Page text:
Amnesty International put out a report this week entitled “#ToxicTwitter: Violence and abuse against women online.” It analyzes what it is like to be a woman on Twitter and takes a closer look at the ways the platform fails to protect women against violence and abuse. Spoiler alert: It’s all bad.
“The violence and abuse many women experience on Twitter has a detrimental effect on their right to express themselves equally, freely and without fear,” the study says. “Instead of strengthening women’s voices, the violence and abuse many women experience on the platform leads women to self-censor what they post, limit their interactions, and even drives women off Twitter completely.” To put it more bluntly, Amnesty International published a giant study detailing what most women who actively use Twitter could have already told you: Twitter can be a hostile and dangerous place if you’re not a man.
Conducted with 86 subjects over 14 months, the study is eight chapters long and details a number of instances in which women and nonbinary people faced hate speech, violence, and threats on Twitter. A women’s-rights activist said she was told to drink floor polish after criticizing an actor in an Amazon ad. “I get harassment as a woman and I get the extra harassment because of race and being a black woman. They will call white women a ‘c*nt’ and they’ll call me a ‘n*gger c*nt’. Whatever identity they can pick they will pick it and use it against you,” journalist Imani Gandy said.
Twenty-three percent of women surveyed in eight countries by Amnesty in 2017 said they had faced “online abuse or harassment at least once.” Over half of that percentage said their attacker was a stranger. “Some of the things that have been put on Twitter about me have had people say they know where I live, I’ve had people say that they’ll be outside my work, I’ve had people not just threaten me but also say things that, you know, are clearly veiled threats against my family,” journalist Allison Morris said of the threats she had received. The case studies go on and on. “The assertion that Twitter is consciously unengaged with human rights issues is an unfair representation not just of the facts, but of the ethos of our dedicated teams, and the core mission of the company,” a Twitter representative told Select All.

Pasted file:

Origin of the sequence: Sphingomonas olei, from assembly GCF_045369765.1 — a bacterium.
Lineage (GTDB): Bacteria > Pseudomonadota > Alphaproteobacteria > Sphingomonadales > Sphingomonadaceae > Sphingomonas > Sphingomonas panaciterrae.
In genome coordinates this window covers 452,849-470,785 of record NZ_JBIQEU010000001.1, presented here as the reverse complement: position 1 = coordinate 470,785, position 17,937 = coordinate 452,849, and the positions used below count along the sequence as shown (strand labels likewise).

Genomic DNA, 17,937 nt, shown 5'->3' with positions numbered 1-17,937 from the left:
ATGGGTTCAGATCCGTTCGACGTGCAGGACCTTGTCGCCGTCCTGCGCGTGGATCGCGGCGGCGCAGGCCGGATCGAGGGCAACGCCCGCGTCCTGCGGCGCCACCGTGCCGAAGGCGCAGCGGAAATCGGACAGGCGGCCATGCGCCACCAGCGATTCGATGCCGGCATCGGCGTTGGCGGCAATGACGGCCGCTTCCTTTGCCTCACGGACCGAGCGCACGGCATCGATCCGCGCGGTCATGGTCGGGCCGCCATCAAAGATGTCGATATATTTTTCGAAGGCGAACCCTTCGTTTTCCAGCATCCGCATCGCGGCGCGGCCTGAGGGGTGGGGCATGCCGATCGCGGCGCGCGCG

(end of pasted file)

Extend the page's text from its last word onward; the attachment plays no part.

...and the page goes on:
The study’s final chapter offers Amnesty’s solutions to fixing Twitter for women. (Twitter’s representative told Select All the company agrees with “many” of the recommendations.) Suggestions include getting Twitter to be more transparent with data and information about the prevalence of violence on the platform. Another is fixing reporting structures to have “consistent application and better response to complaints of violence and abuse.” And having Twitter take a more active role in teaching users about how to use existing privacy and safety features — think muting and blocking and keyword filtering — for a better experience online. Decent suggestions Twitter might consider taking to heart the next time it decides to create a tone-deaf ad centered on female empowerment. Pretty sure any woman or nonbinary person would much prefer stricter enforcement of Twitter’s rules to a celebrity-filled commercial, no matter how good the spoken-word poem was.
Update, March 21, 2018, 2:41 p.m.: This post has been updated to include a statement from Twitter. The full statement has been included below.
The assertion that Twitter is consciously unengaged with human rights issues is an unfair representation not just of the facts, but of the ethos of our dedicated teams, and the core mission of the company.
We agree with many of the recommendations contained in the Amnesty International report. A number of the proposals represent work already completed or underway at Twitter. Abuse and hateful conduct directed at women are prohibited on our platform. We have made more than 30 individual changes to our product, policies and operations in the past 16 months. We have increased our action rates ten-fold. We have made significant changes to our reporting tools and continue to improve them as well working to communicate more clearly with our users on reports and how we draft policy. We continue to expand our Transparency Report to include relevant and meaningful data. We have seen extraordinary engagement supporting women. The rise of movements like #MeToo, #WomensMarch, and #PositionOfStrength are testimonies to the power of Twitter as a platform for women and their allies to share stories, offer support, and advocate for change.
We are committed to understanding how we can better combat the hatred and prejudice within society that gives rise to online abuse and how we can encourage a healthier public conversation. We are an open platform and hold a mirror up to human behaviors - both the good and the bad. Everyone has a part to play in building a more compassionate and empathetic society, including Twitter. Our policy, product, and engineering teams continue to work collaboratively to find ways to innovate to protect our users and enhance their experience, particularly as those in our society intent on harm find new ways to hurt and abuse. We look forward to ongoing constructive engagement with Amnesty International and others to find real, lasting solutions to ensure women are safer and feel safer online.